Growing up in Mexico, weed was a general overarching topic of discussion. Some hated it, others feared it, I just simply did not understand it. Honestly, at the young age of 15 I was simply curious. So, I did what I do best, I convinced my parents that it was a good idea and, together with three friends from school, went to explore the misty mountains of Oaxaca.
Some days later, in the late summer of 2005, we reached Oaxaca city at the base of the Sierra Madre mountain range. In that moment, the city was undergoing an aggressive overtake by the state’s teacher union, which meant our stay would be brief and interesting. We bought mezcal and left the tent-covered city on a van speeding through the windy and guard-rail-free road to the Pacific. And through a benevolent act of God, we arrived safely in San Jose del Pacifico.
We checked into some wooden cabins, up the hill from where the van left us. The owner was very friendly and offered us grass and some food. “Just 50 dollars worth of mota,” we naively said. He came back with more pot than I had ever seen in my life (and likely ever will see again). It grew naturally in his lands and he had simply cultivated a few branches for us. It wasn’t very strong, but we must have smoked quite bit as we ended up looking for traces of Maria Sabina.
We were told to go further up the hill to meet a local healer, Doña Cata, a 70-something year old woman living in a hippie mountain community. Upon arriving we were greeted with joints and some home cooked mushrooms – which we initially did not want, thinking that they could be magical. Her French helper told us of Doña Cata and how she had left her native Spain to travel through Mexico. Upon reaching Oaxaca, she realized there was nowhere else for her and never went back. She told us our fortunes and in her presence, we sang to the tunes of a guitar and some bongos and listened to stories from the mouths of seasoned travellers.
After a few hours, we decided to get back to the cabin and spend the night admiring the stars and our strange existential thoughts. The next day we left to the beach…towards beautiful Mazunte.
And the rest is history.
Now, I dedicate this playlist to those moments of confused bliss 🙂 and welcome recommendations
Riding our city bikes, or Ecobicis as they are known in Mexico City, on our way to our favorite movie theater (a run-down theater on the grandious Reforma avenue), we noticed monsters standing around majestically on the broad side-walks. Alebrijes, visiting us from another reality, in which man and woman are the most boring of creatures.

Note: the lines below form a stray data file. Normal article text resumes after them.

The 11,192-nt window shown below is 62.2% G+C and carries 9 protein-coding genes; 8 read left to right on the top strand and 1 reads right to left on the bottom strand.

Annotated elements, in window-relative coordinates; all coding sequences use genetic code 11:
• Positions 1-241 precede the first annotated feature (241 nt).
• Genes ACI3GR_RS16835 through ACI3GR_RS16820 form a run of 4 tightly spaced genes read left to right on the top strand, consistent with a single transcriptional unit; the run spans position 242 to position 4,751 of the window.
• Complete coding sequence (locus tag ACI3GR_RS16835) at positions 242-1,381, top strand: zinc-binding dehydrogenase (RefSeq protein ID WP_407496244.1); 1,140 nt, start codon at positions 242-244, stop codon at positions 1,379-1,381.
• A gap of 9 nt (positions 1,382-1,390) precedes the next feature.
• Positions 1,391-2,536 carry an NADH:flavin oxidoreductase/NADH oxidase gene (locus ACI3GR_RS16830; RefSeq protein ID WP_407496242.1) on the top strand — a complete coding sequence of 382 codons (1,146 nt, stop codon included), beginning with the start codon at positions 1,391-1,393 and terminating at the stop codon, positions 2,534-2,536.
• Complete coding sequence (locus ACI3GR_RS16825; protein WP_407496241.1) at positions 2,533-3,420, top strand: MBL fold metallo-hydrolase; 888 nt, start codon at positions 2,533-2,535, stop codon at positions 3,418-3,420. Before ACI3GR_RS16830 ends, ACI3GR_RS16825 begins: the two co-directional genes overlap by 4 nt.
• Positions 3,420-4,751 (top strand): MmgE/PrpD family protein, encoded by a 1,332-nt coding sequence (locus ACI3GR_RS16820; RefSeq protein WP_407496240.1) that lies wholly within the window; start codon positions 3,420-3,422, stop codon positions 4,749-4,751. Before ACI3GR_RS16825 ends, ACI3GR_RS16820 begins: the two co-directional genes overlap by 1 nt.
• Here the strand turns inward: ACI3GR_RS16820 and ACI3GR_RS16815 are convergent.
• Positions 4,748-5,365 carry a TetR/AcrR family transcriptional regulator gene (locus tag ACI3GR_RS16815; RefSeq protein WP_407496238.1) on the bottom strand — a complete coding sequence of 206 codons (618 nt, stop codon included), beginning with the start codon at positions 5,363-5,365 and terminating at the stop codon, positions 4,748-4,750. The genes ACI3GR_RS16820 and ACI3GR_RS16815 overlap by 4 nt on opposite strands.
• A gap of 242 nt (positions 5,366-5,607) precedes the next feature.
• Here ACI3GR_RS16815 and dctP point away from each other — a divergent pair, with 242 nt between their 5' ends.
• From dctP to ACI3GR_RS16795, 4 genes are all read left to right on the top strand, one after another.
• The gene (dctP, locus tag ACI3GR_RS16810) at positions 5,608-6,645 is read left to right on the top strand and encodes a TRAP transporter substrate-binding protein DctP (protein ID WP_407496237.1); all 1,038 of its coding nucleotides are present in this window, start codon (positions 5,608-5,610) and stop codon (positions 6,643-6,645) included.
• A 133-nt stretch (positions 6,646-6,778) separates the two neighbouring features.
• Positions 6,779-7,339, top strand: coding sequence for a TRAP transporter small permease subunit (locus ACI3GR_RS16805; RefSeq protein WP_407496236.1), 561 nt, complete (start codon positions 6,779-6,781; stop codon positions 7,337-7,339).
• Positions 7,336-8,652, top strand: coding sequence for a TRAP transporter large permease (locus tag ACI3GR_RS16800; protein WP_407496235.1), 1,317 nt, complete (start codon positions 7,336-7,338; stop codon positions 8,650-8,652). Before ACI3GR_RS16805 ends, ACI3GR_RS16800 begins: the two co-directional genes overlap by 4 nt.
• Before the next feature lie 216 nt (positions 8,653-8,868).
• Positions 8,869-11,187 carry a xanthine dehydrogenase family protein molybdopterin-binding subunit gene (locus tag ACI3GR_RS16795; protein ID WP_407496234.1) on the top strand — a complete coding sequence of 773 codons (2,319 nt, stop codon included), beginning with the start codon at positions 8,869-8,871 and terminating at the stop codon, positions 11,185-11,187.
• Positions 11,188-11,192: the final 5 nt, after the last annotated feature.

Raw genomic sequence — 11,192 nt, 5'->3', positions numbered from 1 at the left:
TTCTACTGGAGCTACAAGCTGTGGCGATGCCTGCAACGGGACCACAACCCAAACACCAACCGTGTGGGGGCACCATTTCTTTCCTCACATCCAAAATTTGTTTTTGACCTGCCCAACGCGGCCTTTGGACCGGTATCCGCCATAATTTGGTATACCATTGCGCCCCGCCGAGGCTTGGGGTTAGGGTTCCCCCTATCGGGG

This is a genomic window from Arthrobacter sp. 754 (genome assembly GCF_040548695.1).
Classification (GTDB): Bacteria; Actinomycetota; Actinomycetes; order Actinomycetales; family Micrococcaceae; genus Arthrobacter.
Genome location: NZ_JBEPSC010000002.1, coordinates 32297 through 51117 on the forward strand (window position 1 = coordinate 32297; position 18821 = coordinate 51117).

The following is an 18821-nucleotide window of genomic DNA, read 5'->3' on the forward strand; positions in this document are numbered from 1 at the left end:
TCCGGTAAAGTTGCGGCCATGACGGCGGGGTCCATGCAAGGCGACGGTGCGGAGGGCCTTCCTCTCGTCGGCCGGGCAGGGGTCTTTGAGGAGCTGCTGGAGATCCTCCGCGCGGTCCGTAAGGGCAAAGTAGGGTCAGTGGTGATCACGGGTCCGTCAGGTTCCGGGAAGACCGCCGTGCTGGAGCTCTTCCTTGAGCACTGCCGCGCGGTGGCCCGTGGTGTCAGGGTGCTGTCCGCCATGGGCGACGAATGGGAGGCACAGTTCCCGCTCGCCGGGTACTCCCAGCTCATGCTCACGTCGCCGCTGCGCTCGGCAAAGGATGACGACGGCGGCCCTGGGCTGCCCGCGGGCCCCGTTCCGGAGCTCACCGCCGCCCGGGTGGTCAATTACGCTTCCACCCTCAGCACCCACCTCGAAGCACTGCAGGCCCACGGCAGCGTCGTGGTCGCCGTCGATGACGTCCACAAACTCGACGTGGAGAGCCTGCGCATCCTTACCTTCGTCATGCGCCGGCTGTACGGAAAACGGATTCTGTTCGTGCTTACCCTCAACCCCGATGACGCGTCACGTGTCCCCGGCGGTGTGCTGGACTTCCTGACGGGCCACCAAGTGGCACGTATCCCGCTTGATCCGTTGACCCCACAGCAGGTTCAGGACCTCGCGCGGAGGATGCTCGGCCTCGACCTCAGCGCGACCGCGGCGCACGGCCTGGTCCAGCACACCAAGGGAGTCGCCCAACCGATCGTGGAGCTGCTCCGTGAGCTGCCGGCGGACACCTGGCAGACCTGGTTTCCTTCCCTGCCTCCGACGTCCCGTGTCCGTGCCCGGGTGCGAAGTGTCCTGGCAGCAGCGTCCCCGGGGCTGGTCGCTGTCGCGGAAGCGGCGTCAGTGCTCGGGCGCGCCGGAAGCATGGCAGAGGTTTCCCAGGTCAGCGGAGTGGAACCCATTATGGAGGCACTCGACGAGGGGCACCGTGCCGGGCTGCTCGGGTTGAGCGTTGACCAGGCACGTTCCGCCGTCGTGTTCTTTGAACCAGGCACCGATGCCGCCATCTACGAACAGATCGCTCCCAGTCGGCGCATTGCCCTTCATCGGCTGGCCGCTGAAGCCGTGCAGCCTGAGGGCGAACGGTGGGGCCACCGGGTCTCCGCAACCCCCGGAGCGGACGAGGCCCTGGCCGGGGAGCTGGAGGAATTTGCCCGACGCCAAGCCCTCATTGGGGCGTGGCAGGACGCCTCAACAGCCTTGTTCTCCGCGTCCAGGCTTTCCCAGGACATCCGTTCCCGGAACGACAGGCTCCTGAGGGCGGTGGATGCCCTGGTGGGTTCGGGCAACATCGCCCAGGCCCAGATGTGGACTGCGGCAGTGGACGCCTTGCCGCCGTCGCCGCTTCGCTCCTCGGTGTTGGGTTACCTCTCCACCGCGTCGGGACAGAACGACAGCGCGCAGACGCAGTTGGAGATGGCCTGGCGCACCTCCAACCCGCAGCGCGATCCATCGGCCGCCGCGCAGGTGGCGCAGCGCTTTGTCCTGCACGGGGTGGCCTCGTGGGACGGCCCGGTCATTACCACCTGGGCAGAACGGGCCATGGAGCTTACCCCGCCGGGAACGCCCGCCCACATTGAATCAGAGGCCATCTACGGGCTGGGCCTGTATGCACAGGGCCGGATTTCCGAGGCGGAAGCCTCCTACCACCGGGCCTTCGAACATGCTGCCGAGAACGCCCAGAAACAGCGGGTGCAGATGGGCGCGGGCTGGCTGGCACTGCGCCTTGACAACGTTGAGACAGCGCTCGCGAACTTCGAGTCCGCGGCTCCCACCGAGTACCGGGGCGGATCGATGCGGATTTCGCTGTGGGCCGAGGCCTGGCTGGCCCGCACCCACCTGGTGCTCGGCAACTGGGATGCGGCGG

My wife was able to capture some of them before they vanished a week later. These monsters, birthed through hand and paper, glue and magic, are testaments to the artistic vigor that lives and thrives from the highlands of Oaxaca to the deserts of Sonora.
Beware not to stare too long; it is said that staring too long into the eyes of Alebrijes will summon them at night.
Alebrije (Deep Space Fish) – Nastia Baila, 2015
Alebrije (Jaguar Lizard Dragon) – Nastia Baila, 2015
Alebrije (Alien Unicorn Deer ) – Nastia Baila, 2015
Alebrije (Selfie Lizard Woman) – Nastia Baila, 2015
Sunset Lover- Petit Biscuit
Here’s another artist that you’ll be glad you know. This 16-year old kid, if I may call him that, comes to us from the rain-ridden, magical land of northern France. Mehdi Benjelloun, AKA Petit Biscuit, has been blessing us with singles since 2014, and this one here is part of his latest collection of creations, also called Petit Biscuit.
No doubt the title and the sound will remind many of their own summer nights, staring out at the horizon, as our unquenchable sun leaves us in a moment of wonder and awe. It reminds me of the powerful forces lurking all around us, both above and beneath our feet; forces that neither sleep nor stay awake, but are more alive than any of us will ever be.
A perfect prelude for the following two photographs.
Tochimilco, Mexico – Nastia Baila, 2014
Taken at the foot of the Popocatéptl volcano, on a three-day trip, visiting rural communities during their Day of the Dead celebrations.
Sunwapta Lake, Canada – Nastia Baila, 2016
Taken at the foot of the Athabasca Glacier, on a five-day road trip through the Canadian Rocky Mountains.
The geologists in the crowd will notice that these photographs are instant captures of processes that given enough time (be it millions of years or a few decades) can alter the world as we know it. Can you spot these traces of history, these authors of our destiny?